The Culture Remains the Same

After blowing a 10-0 second quarter lead, the Browns did what they do best this time of year: lose.

In the grand scheme of things, this meaningless game means nothing to the Cleveland Browns. It is simply another forgettable loss in another hopeless season.

Yet something bigger is at play. With each new regime, the talk of "changing the culture" is along side the talk of "who is this team's franchise quarterback?"

There is no doubt this team doesn't have its franchise quarterback, but why has the losing culture remained?

It appeared dead with the victory over the Baltimore Ravens on Nov. 3. The Browns got a big monkey off its back by snapping an 11-game losing streak to the Ravens. Moreover, the Browns' brass unveiled a plan to upgrade the stadium and talking about changing uniforms. They want to turn the page to a era that features more wins than losses.

Then came the second quarter in Cincinnati on Nov. 17 followed by another lopsided loss to the Pittsburgh Steelers a week later.

Two weeks ago, the Browns blew a 12-point lead to New England helped, in a big way, by a pass interference call that simply wasn't pass interference.

That game was sandwiched between losses to the Jacksonville Jaguars and Chicago Bears, in games that the Browns held leads.

A franchise quarterback ain't gonna save the Browns from losing games like those.

The Browns have returned to their now traditional losing ways and Sunday's game against the New York Jets was the team's crowing achievement of 2013. The game had the feel of a team that knew it was going to lose, a team that knew they are almost always going to lose and a team that had simply given up.

The culture has remained the same.

The Browns led the Jets 10-0 with 6:48 to play in the first half. New York was doing nothing on offense. The Browns were moving down the field with ease. How did the Browns defense respond after getting the 10-point lead? The Jets went on a 13-play, 80-yard drive in 5:19 culminating in a 6-yard touchdown pass to David Nelson. The Jets were back in the game and the Browns were crumbling right before our eyes. As the final two seconds ticked off the clock to end the half, Nick Folk's field goal sailed through the uprights and the score was tied at 10. But we all knew: The Browns lost this game.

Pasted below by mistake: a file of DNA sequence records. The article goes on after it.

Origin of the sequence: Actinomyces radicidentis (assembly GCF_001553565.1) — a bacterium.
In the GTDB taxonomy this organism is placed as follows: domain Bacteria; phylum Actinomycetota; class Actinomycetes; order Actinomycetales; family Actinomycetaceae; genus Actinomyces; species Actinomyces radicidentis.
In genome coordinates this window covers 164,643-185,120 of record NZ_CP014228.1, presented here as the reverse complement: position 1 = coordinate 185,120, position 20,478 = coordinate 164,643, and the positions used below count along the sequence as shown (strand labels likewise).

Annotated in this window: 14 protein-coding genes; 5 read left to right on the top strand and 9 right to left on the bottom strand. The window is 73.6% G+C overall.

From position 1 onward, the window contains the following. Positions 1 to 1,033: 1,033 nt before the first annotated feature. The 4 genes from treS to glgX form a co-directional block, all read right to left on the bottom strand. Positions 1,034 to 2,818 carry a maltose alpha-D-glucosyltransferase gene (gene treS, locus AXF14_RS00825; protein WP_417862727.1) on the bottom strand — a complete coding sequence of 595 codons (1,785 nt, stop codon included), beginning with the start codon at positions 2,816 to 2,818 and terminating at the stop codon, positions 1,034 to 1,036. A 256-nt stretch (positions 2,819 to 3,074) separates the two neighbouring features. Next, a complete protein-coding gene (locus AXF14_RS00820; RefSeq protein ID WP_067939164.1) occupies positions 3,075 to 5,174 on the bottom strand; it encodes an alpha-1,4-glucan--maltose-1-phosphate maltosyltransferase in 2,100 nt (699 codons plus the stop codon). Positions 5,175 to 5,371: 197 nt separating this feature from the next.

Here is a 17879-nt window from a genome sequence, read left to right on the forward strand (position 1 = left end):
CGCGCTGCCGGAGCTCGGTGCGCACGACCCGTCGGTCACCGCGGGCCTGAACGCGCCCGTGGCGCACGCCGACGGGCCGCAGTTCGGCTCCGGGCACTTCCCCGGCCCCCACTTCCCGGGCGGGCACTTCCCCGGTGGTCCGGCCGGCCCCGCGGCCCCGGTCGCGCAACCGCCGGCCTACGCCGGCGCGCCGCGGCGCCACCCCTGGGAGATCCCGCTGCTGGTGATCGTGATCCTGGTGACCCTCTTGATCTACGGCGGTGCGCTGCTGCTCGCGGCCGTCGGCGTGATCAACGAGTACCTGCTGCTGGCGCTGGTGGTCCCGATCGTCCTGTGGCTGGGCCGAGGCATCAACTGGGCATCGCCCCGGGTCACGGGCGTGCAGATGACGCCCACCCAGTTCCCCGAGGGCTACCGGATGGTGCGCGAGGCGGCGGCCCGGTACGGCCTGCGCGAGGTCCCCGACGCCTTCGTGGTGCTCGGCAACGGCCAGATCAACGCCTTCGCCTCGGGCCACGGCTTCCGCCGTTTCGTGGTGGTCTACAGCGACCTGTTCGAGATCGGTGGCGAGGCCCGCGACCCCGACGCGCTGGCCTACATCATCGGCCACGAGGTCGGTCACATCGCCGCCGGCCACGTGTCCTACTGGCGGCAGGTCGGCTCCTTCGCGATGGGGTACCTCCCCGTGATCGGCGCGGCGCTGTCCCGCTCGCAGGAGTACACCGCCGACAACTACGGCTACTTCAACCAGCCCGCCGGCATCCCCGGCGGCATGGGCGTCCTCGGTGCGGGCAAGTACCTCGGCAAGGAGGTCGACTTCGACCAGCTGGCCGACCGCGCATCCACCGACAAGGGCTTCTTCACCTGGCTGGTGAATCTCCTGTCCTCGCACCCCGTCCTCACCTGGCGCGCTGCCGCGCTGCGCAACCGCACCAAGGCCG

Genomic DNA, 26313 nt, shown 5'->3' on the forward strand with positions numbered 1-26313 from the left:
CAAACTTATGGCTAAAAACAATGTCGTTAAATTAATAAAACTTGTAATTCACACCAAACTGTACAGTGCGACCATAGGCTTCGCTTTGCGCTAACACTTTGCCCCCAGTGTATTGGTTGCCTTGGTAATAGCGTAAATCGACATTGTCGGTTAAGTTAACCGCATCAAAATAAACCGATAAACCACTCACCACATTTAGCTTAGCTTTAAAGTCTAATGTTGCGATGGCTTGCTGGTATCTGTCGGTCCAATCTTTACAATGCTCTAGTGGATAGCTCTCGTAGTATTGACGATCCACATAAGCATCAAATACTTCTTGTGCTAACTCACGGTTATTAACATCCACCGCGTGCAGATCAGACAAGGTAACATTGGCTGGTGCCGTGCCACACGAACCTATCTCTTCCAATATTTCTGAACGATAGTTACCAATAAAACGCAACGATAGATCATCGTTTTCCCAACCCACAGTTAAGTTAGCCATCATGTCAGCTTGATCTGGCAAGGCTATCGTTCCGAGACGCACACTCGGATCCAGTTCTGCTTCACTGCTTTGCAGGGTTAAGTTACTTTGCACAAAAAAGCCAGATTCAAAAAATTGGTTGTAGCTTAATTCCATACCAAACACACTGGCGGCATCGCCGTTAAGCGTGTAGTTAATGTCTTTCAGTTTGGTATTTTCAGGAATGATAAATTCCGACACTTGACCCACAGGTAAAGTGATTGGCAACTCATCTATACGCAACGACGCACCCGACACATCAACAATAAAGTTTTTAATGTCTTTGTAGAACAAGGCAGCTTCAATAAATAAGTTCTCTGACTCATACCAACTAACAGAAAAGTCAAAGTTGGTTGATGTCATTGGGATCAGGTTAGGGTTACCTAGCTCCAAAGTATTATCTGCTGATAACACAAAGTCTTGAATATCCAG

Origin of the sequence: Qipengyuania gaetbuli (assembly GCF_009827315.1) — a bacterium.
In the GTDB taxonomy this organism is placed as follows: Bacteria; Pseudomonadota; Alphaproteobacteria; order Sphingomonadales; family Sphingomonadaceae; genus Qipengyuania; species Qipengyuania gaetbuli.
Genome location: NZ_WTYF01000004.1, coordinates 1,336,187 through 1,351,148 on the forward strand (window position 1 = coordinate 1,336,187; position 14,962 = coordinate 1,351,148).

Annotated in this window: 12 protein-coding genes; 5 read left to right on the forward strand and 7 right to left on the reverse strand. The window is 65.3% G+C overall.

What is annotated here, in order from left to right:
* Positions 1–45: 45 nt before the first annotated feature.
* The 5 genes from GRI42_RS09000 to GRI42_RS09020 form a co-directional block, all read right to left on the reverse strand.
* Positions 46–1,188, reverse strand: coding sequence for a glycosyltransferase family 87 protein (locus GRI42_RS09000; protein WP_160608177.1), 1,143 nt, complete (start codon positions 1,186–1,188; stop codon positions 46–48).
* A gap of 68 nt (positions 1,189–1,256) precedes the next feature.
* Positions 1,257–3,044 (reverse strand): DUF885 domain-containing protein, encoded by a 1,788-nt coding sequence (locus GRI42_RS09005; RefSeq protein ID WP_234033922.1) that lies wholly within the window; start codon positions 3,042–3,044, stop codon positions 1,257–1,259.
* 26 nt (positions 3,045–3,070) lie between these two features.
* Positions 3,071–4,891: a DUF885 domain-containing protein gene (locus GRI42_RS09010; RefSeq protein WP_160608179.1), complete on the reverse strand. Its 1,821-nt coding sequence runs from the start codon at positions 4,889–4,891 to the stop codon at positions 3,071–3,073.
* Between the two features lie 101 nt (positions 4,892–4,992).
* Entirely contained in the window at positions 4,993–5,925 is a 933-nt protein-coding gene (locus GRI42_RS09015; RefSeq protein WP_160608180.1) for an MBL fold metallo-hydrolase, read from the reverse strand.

To his credit, Browns coach Rob Chudzinski has tried to change the losing culture in Cleveland, but that culture just seems too powerful right now. Consider these personnel decisions that have backfired on the Browns. Regarding the aforementioned David Nelson. He was cut by the Browns after the fourth preseason game. On Sunday, he caught four balls for 33 yards and two touchdowns. Davone Bess cost the Browns a potential win at Kansas City and has since been excused from the team the final two weeks because of personal reasons. He was also seen on Instagram last week rolling what many thought was a joint.

How about running back Bobby Rainey? He's not playing for the Jets, but he is tearing it up in Tampa Bay after being cut by the Browns on Oct. 18. Rainey has 119 carries for 494 yards and four touchdowns in seven games with the Buccaneers. The Browns signed Edwin Baker off the Houston Texans practice squad three weeks ago. He has two of the team's four rushing touchdowns this season.

And let's not forget the choice to go with Brandon Weeden as a starting quarterback to begin the season over Brian Hoyer or Jason Campbell. The latter two are at least competent while Weeden is a disaster under center.

If this regime wants to change the culture, they better make better decisions at acquiring and retaining talent. Otherwise more late-December meaningless games will be taking place for a seventh consecutive year.

That's one holiday tradition Browns fans would be happy to quit.

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